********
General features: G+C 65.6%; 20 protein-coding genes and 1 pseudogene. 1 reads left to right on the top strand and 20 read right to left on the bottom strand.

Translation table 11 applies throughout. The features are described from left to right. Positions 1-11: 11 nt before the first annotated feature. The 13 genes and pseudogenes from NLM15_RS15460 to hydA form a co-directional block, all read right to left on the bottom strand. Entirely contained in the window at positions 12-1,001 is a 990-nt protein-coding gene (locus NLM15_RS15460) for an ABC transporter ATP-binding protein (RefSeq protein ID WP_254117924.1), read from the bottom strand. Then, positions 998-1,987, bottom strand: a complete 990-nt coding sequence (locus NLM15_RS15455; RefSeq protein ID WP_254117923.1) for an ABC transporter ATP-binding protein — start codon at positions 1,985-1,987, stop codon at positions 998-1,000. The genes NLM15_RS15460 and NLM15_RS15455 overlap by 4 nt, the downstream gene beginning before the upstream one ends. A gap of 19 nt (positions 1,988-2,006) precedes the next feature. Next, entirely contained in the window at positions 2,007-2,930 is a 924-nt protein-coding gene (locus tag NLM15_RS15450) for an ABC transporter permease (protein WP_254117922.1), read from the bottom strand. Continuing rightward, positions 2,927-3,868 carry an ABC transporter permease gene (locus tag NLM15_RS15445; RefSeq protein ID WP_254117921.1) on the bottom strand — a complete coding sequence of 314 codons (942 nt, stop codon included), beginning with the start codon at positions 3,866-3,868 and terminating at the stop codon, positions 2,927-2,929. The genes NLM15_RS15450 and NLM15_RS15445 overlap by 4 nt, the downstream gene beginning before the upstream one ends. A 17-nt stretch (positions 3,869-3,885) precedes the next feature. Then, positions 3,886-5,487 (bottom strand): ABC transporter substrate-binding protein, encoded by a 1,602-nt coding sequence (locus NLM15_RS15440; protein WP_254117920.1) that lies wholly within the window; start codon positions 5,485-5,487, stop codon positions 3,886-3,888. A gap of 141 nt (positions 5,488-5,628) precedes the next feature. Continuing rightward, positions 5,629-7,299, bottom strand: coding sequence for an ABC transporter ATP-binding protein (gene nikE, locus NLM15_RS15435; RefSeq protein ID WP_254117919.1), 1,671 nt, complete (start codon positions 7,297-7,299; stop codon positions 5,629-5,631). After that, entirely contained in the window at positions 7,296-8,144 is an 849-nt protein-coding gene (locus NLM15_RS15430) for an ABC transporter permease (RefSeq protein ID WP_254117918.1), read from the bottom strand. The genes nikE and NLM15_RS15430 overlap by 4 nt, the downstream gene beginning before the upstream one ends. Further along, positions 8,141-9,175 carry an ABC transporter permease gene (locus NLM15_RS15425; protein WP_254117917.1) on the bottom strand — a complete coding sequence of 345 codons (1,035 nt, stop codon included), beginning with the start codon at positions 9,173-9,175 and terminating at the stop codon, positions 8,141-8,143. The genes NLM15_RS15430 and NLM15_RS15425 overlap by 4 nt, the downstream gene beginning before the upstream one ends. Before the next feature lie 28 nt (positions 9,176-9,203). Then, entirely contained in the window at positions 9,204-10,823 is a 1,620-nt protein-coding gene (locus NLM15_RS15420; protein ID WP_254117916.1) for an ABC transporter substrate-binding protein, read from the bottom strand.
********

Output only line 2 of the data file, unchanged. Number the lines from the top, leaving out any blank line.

Translation table 11 applies throughout. The features are described from left to right. Positions 1-11: 11 nt before the first annotated feature. The 13 genes and pseudogenes from NLM15_RS15460 to hydA form a co-directional block, all read right to left on the bottom strand. Entirely contained in the window at positions 12-1,001 is a 990-nt protein-coding gene (locus NLM15_RS15460) for an ABC transporter ATP-binding protein (RefSeq protein ID WP_254117924.1), read from the bottom strand. Then, positions 998-1,987, bottom strand: a complete 990-nt coding sequence (locus NLM15_RS15455; RefSeq protein ID WP_254117923.1) for an ABC transporter ATP-binding protein — start codon at positions 1,985-1,987, stop codon at positions 998-1,000. The genes NLM15_RS15460 and NLM15_RS15455 overlap by 4 nt, the downstream gene beginning before the upstream one ends. A gap of 19 nt (positions 1,988-2,006) precedes the next feature. Next, entirely contained in the window at positions 2,007-2,930 is a 924-nt protein-coding gene (locus tag NLM15_RS15450) for an ABC transporter permease (protein WP_254117922.1), read from the bottom strand. Continuing rightward, positions 2,927-3,868 carry an ABC transporter permease gene (locus tag NLM15_RS15445; RefSeq protein ID WP_254117921.1) on the bottom strand — a complete coding sequence of 314 codons (942 nt, stop codon included), beginning with the start codon at positions 3,866-3,868 and terminating at the stop codon, positions 2,927-2,929. The genes NLM15_RS15450 and NLM15_RS15445 overlap by 4 nt, the downstream gene beginning before the upstream one ends. A 17-nt stretch (positions 3,869-3,885) precedes the next feature. Then, positions 3,886-5,487 (bottom strand): ABC transporter substrate-binding protein, encoded by a 1,602-nt coding sequence (locus NLM15_RS15440; protein WP_254117920.1) that lies wholly within the window; start codon positions 5,485-5,487, stop codon positions 3,886-3,888. A gap of 141 nt (positions 5,488-5,628) precedes the next feature. Continuing rightward, positions 5,629-7,299, bottom strand: coding sequence for an ABC transporter ATP-binding protein (gene nikE, locus NLM15_RS15435; RefSeq protein ID WP_254117919.1), 1,671 nt, complete (start codon positions 7,297-7,299; stop codon positions 5,629-5,631). After that, entirely contained in the window at positions 7,296-8,144 is an 849-nt protein-coding gene (locus NLM15_RS15430) for an ABC transporter permease (RefSeq protein ID WP_254117918.1), read from the bottom strand. The genes nikE and NLM15_RS15430 overlap by 4 nt, the downstream gene beginning before the upstream one ends. Further along, positions 8,141-9,175 carry an ABC transporter permease gene (locus NLM15_RS15425; protein WP_254117917.1) on the bottom strand — a complete coding sequence of 345 codons (1,035 nt, stop codon included), beginning with the start codon at positions 9,173-9,175 and terminating at the stop codon, positions 8,141-8,143. The genes NLM15_RS15430 and NLM15_RS15425 overlap by 4 nt, the downstream gene beginning before the upstream one ends. Before the next feature lie 28 nt (positions 9,176-9,203). Then, entirely contained in the window at positions 9,204-10,823 is a 1,620-nt protein-coding gene (locus NLM15_RS15420; protein ID WP_254117916.1) for an ABC transporter substrate-binding protein, read from the bottom strand.